I have posted previously about Peter Laing’s WW2 range and skirmish games

https://manoftinblog.wordpress.com/2016/07/22/peter-laing-ww2-figures/

which also mentions the excellent Tim’s Tanks blog about Peter Laing WW1 and WW2 range.

https://manoftinblog.wordpress.com/2016/10/02/peter-laing-15mm-ww2-skirmish/

and a WW1 blowing up desert train sounds scenario using the Indian troops

https://sidetracked2017blog.wordpress.com/2017/08/03/blowing-up-desert-trains-part-1/

Blogposted by Mark Man of TIN blog February 2018.

 

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Author: 26soldiersoftin

Hello I'm Mark Mr MIN, Man of TIN. Based in S.W. Britain, I'm a lifelong collector of "tiny men" and old toy soldiers, whether tin, lead or childhood vintage 1960s and 1970s plastic figures. I randomly collect all scales and periods and "imagi-nations" as well as lead civilians, farm and zoo animals. I enjoy the paint possibilities of cheap poundstore plastic figures as much as the patina of vintage metal figures. Befuddled by the maths of complex boardgames and wargames, I prefer the small scale skirmish simplicity of very early Donald Featherstone rules. To relax, I usually play solo games, often using hex boards. Gaming takes second place to making or convert my own gaming figures from polymer clay (Fimo), home-cast metal figures of many scales or plastic paint conversions. I also collect and game with vintage Peter Laing 15mm metal figures, wishing like many others that I had bought more in the 1980s ...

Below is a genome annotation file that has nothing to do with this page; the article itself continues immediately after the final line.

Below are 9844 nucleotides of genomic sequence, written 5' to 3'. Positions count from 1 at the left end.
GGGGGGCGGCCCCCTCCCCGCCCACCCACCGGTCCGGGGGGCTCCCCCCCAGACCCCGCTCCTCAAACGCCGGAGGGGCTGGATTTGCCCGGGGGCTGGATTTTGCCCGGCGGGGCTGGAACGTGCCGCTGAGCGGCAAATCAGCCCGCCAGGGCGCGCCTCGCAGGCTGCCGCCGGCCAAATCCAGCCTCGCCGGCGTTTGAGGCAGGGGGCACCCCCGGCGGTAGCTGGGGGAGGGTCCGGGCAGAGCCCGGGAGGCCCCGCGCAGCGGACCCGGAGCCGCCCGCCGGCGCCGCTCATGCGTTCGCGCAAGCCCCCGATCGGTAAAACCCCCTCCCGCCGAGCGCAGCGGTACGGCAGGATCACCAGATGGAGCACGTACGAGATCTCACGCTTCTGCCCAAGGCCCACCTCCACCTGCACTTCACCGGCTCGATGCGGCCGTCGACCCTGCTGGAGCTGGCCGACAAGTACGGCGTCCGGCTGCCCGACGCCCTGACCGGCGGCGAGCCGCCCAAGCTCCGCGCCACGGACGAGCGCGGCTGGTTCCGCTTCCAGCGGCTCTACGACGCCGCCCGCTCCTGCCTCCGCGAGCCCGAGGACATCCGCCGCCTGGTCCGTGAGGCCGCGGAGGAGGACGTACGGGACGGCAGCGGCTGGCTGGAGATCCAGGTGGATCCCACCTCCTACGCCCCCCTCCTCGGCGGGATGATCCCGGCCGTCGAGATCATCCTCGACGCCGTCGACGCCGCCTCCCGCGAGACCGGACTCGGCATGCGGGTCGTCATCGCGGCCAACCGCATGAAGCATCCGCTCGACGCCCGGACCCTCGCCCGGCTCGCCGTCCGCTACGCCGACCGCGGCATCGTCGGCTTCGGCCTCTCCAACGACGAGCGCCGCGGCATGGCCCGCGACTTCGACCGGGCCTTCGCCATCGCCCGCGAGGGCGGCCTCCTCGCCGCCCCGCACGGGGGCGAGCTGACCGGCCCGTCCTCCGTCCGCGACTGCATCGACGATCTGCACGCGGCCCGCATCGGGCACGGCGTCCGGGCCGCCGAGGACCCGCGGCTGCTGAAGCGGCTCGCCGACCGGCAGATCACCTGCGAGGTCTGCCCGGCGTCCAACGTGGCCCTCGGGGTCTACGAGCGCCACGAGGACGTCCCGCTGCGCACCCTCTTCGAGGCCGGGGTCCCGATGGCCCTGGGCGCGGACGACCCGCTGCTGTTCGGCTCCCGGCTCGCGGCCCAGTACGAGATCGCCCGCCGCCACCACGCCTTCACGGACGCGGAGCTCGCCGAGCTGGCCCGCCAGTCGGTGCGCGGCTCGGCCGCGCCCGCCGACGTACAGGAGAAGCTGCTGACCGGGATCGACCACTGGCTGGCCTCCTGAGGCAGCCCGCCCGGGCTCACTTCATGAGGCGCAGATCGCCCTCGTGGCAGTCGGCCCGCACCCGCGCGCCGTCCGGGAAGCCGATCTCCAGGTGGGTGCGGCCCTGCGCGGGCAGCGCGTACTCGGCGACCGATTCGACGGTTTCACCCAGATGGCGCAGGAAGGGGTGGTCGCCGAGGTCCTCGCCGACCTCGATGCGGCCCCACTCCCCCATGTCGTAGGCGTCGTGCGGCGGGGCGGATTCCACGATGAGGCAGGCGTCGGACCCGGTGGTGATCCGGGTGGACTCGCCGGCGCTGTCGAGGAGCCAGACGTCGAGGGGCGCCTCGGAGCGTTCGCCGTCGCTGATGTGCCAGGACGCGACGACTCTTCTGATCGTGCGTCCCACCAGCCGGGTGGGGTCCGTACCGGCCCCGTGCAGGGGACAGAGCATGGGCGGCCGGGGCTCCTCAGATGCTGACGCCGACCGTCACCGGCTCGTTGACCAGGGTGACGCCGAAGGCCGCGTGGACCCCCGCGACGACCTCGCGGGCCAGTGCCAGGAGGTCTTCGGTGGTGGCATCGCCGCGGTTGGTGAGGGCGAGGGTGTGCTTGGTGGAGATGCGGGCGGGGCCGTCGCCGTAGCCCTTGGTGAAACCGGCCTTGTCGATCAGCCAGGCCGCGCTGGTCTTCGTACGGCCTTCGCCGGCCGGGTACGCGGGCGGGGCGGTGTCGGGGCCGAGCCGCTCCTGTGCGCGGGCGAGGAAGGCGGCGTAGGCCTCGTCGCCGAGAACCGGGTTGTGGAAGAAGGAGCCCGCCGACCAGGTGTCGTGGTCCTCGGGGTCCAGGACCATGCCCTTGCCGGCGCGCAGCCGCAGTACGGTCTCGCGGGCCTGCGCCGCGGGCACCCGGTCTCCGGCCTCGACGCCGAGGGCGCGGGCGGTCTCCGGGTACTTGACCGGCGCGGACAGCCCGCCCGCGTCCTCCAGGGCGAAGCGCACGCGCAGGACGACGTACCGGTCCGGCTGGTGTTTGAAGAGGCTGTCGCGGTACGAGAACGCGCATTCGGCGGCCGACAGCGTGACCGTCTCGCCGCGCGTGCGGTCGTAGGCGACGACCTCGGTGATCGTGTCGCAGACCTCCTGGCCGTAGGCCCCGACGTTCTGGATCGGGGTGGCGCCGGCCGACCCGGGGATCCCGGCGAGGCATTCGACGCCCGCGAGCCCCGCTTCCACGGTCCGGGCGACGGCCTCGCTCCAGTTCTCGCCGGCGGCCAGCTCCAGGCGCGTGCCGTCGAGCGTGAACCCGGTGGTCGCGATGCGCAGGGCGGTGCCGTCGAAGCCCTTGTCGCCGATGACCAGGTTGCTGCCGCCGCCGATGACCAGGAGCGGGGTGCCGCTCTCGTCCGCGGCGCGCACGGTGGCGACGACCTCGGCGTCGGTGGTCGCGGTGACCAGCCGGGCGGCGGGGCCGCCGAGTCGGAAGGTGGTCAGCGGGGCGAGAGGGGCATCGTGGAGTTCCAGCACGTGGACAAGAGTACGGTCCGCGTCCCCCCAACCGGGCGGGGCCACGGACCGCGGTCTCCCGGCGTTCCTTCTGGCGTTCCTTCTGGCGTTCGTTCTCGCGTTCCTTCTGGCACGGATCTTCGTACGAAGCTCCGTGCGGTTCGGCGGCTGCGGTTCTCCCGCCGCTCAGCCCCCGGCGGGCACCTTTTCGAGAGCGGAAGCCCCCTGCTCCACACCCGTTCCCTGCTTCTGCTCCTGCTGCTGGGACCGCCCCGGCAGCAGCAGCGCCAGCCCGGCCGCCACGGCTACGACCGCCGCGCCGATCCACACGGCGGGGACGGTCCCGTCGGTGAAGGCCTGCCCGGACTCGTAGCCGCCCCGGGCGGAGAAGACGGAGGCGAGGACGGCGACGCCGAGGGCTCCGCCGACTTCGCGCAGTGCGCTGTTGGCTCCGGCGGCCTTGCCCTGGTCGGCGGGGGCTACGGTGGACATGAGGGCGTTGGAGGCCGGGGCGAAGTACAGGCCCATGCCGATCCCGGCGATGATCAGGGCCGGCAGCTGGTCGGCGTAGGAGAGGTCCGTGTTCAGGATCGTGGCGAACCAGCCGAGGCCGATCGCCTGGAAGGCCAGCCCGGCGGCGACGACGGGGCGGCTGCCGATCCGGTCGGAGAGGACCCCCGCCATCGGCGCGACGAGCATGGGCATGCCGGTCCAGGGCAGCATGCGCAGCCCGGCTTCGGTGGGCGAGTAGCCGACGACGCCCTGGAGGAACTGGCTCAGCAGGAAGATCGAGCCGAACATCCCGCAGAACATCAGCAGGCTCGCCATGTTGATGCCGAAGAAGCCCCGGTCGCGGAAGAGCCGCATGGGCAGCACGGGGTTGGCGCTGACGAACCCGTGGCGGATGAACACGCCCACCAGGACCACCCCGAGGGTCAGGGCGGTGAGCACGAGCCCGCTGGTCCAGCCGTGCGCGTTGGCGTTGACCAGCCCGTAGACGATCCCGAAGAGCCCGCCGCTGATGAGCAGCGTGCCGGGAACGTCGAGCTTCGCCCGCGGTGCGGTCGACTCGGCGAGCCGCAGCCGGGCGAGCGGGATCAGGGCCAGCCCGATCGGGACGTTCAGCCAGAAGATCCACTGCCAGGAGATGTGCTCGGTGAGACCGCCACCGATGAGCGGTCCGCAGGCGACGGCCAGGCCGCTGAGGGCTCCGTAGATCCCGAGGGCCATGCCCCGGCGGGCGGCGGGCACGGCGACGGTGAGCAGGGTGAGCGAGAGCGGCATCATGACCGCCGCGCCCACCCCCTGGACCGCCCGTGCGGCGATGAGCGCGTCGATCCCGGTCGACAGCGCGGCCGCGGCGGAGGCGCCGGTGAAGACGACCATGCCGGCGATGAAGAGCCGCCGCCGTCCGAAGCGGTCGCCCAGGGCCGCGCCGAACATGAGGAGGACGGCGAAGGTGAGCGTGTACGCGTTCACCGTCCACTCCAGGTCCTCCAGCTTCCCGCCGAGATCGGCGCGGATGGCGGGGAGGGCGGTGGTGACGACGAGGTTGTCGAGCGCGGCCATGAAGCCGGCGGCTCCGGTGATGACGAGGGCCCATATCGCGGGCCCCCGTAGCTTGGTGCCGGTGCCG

6 thoughts on “Peter Laing 15mm WW2 DAK Desert Africa Korps”

    1. It does make the figures more versatile to some gamers, whilst at the same time putting other people off. Bearing in mind that these were carved from plastic card and I don’t think he used Milliput.